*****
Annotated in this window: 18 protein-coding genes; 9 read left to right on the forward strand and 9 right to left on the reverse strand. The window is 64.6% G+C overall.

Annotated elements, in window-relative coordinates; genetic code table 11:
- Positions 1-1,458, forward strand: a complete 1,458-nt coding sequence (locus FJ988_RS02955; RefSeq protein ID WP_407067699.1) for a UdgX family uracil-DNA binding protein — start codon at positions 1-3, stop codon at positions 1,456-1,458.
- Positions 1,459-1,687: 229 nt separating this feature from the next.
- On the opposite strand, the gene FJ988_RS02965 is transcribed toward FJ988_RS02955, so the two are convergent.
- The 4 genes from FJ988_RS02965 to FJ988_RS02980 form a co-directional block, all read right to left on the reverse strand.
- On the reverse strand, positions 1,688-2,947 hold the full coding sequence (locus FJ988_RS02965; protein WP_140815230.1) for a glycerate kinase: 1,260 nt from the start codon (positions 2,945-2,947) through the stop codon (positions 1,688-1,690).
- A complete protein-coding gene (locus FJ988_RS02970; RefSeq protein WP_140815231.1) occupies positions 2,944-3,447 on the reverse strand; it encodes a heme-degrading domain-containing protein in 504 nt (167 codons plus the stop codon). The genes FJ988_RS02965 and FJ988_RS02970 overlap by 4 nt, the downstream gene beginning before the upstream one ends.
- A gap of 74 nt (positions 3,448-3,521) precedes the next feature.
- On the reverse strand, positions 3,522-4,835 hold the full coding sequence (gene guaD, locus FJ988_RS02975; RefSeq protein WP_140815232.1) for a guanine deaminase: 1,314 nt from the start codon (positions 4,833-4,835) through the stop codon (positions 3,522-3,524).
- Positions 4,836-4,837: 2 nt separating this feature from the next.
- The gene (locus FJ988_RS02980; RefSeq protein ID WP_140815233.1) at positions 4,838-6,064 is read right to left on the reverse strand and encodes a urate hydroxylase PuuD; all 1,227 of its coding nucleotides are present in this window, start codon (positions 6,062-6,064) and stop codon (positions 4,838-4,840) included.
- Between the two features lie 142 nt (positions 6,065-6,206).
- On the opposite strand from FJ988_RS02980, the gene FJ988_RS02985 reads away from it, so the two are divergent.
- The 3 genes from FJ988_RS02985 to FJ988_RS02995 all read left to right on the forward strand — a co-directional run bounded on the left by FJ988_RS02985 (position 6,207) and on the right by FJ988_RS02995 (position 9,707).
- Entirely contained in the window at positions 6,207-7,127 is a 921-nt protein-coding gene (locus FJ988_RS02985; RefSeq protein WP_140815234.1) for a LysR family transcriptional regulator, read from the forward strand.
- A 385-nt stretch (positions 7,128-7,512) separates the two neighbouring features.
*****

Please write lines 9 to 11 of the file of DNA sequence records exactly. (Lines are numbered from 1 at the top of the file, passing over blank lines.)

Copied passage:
- A gap of 74 nt (positions 3,448-3,521) precedes the next feature.
- On the reverse strand, positions 3,522-4,835 hold the full coding sequence (gene guaD, locus FJ988_RS02975; RefSeq protein WP_140815232.1) for a guanine deaminase: 1,314 nt from the start codon (positions 4,833-4,835) through the stop codon (positions 3,522-3,524).
- Positions 4,836-4,837: 2 nt separating this feature from the next.